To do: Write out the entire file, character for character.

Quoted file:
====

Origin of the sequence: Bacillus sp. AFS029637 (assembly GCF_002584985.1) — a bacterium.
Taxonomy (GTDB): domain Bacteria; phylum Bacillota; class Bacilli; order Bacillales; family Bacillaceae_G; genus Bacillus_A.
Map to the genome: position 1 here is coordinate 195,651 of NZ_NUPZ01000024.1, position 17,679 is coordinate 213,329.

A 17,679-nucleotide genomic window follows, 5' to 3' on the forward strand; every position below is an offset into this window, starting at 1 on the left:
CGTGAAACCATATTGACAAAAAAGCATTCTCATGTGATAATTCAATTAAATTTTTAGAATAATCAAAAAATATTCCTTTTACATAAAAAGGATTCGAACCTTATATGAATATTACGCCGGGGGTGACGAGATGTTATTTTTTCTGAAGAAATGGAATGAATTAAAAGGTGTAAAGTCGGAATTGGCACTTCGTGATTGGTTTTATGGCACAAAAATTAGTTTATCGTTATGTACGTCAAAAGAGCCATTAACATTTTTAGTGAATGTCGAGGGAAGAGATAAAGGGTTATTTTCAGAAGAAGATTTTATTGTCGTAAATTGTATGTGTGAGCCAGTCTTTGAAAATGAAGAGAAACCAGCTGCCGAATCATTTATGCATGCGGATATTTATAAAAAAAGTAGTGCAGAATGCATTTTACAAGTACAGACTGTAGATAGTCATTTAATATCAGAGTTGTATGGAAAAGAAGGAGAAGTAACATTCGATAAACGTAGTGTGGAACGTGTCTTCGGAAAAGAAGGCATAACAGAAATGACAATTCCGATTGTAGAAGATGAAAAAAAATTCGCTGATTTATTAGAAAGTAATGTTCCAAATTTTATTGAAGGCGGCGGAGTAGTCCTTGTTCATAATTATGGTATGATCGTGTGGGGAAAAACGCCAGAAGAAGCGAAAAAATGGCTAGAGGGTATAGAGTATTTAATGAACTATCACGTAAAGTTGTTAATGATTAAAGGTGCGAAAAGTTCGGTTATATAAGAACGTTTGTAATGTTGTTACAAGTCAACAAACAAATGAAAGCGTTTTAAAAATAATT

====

Origin of the sequence: Bacillus sp. AFS029637 (assembly GCF_002584985.1) — a bacterium.
Taxonomy (GTDB): domain Bacteria; phylum Bacillota; class Bacilli; order Bacillales; family Bacillaceae_G; genus Bacillus_A.
Map to the genome: position 1 here is coordinate 195,651 of NZ_NUPZ01000024.1, position 17,679 is coordinate 213,329.

A 17,679-nucleotide genomic window follows, 5' to 3' on the forward strand; every position below is an offset into this window, starting at 1 on the left:
CGTGAAACCATATTGACAAAAAAGCATTCTCATGTGATAATTCAATTAAATTTTTAGAATAATCAAAAAATATTCCTTTTACATAAAAAGGATTCGAACCTTATATGAATATTACGCCGGGGGTGACGAGATGTTATTTTTTCTGAAGAAATGGAATGAATTAAAAGGTGTAAAGTCGGAATTGGCACTTCGTGATTGGTTTTATGGCACAAAAATTAGTTTATCGTTATGTACGTCAAAAGAGCCATTAACATTTTTAGTGAATGTCGAGGGAAGAGATAAAGGGTTATTTTCAGAAGAAGATTTTATTGTCGTAAATTGTATGTGTGAGCCAGTCTTTGAAAATGAAGAGAAACCAGCTGCCGAATCATTTATGCATGCGGATATTTATAAAAAAAGTAGTGCAGAATGCATTTTACAAGTACAGACTGTAGATAGTCATTTAATATCAGAGTTGTATGGAAAAGAAGGAGAAGTAACATTCGATAAACGTAGTGTGGAACGTGTCTTCGGAAAAGAAGGCATAACAGAAATGACAATTCCGATTGTAGAAGATGAAAAAAAATTCGCTGATTTATTAGAAAGTAATGTTCCAAATTTTATTGAAGGCGGCGGAGTAGTCCTTGTTCATAATTATGGTATGATCGTGTGGGGAAAAACGCCAGAAGAAGCGAAAAAATGGCTAGAGGGTATAGAGTATTTAATGAACTATCACGTAAAGTTGTTAATGATTAAAGGTGCGAAAAGTTCGGTTATATAAGAACGTTTGTAATGTTGTTACAAGTCAACAAACAAATGAAAGCGTTTTAAAAATAATT